During post-menopause, the symptoms will subside, and the transitional period will have ended. Post menopause starts the day you hit the one-year mark from your final period. From this point on, vaginal bleeding is not normal and should be reported to a doctor.

Related: Suffer From Hot Flashes? Menopause May Not be the Reason

How to deal with the symptoms?

woman suffering a headache

Several prescription drugs can help you with symptoms, but they must go hand-in-hand with lifestyle and dietary changes. We will briefly review the medication and dive deeper into the lifestyle changes and exercises you can do.

A prevalent medication method for hot flashes is called combination hormone therapy, or hormone replacement therapy where your doctor will prescribe low doses of estrogen and progesterone to help with hot flashes and night sweats. It may cause many complications, so it’s not for everyone.

Vaginal dryness and sleep problems can be solved with OTC drugs, such as sleeping pills or topical estrogen to be applied in the vaginal area.

Instead of taking prescription hormones, you can add foods high in plant estrogens (phytoestrogens) to your diet:

  • Soy and its products
  • Fennel
  • Celery
  • Parsley
  • Flaxseed and linseed oils
  • Grapes
  • Beans
  • Black and green tea
  • Sesame.

Increase your intake of omega-3 to reduce the inflammatory potential of phytoestrogens.

You may be at greater risk for osteoporosis since estrogen is responsible for keeping your bones healthy. Raise your calcium and vitamin D intake and do regular resistance exercises with weights to avoid osteoporosis. Foods rich in calcium and vitamin D are dairy products, sardines, tofu, salmon, seafood, and leafy greens.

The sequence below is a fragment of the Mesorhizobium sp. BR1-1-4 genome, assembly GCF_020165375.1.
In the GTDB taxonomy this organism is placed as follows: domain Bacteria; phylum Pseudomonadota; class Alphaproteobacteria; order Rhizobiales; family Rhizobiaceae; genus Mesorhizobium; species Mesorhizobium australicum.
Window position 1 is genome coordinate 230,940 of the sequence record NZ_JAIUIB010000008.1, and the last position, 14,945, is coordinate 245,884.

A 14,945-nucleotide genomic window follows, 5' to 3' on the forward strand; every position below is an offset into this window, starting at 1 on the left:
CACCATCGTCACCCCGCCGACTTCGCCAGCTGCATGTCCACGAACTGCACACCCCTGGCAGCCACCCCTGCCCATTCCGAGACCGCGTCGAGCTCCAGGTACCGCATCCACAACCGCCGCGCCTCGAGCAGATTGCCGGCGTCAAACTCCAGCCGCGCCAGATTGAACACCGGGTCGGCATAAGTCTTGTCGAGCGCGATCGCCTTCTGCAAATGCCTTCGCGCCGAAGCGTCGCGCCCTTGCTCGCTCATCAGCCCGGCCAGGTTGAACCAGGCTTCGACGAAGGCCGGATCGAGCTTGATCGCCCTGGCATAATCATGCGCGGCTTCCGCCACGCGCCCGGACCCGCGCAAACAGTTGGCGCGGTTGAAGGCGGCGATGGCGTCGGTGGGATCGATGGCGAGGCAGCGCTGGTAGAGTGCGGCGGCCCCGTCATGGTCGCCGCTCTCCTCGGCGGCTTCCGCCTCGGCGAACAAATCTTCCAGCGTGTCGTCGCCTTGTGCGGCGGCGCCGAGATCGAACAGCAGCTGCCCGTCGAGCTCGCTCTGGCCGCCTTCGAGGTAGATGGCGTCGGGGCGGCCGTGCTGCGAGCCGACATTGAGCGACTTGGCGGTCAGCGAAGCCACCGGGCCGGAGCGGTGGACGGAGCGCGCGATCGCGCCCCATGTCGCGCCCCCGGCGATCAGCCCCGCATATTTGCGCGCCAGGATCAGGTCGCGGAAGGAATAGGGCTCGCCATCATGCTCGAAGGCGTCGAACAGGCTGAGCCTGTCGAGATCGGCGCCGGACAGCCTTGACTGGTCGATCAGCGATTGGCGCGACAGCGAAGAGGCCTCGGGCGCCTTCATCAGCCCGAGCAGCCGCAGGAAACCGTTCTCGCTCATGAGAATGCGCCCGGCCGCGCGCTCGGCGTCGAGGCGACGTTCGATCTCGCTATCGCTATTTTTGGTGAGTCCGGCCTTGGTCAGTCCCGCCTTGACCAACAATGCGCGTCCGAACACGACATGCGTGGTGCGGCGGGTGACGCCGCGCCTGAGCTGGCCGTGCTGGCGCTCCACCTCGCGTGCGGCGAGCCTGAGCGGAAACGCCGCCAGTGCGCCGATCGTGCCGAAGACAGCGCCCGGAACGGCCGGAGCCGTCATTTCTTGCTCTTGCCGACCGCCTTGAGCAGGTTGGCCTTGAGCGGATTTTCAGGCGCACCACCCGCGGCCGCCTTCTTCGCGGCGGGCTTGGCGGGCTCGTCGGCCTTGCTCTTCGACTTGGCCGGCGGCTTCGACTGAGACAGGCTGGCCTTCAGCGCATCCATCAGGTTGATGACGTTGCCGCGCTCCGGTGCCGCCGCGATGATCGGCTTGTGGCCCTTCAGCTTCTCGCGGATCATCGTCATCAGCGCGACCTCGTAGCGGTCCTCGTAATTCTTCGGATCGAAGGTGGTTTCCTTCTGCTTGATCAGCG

Avoid high amounts of alcohol, caffeine, or spicy food that may trigger hot flashes. Sleep with a fan on and practice yoga, tai chi, and meditation for better sleep.

Related: Alleviate Menopausal Symptoms with these 8 Natural Remedies

elderly woman smiling

Acupuncture may also help with symptoms; it was proven to help with hot flashes and night sweats, mood swings and anxiety, fatigue, insomnia, and vaginal dryness in a 2019 study. It is a safe, minimally invasive, and effective treatment with minimal side effects.

If you don’t take hormones, sedatives, or blood pressure medicine, you’re not allergic to aspirin and don’t have liver problems, you can also take a well-known herbal medicine called black cohosh. It is a native North American plant used as a popular remedy for symptoms of menopause such as headaches, hot flashes and night sweats, vaginal dryness, mood changes, and sleep problems.

It is also used to relieve arthritis pain and lower blood pressure. For menopausal symptoms, the dosage will be anywhere between 20 and 40 mg twice a day. Do not take it for more than three months at a time. Allow for a three-week rest, and then begin a new three-month cycle.

Related: Going Through Menopause? Take These 10 Supplements!

Include high-quality protein in each of your meals. 25 to 30 g of protein a meal may protect you against loss of lean muscle tissue, which, in turn, will protect you from fractures and falling. If 25 g sounds like a lot, know that a piece of salmon the size of a bar of soap packs 22 g of protein. You will also find protein in eggs, beef, seafood, and poultry, as well as nuts, soy and tofu, beans, and other legumes.

Stay socially active, challenge yourself to learn something new, and remember that there is grace in aging if you let yourself embrace it. 

Sources: 1, 2, 3.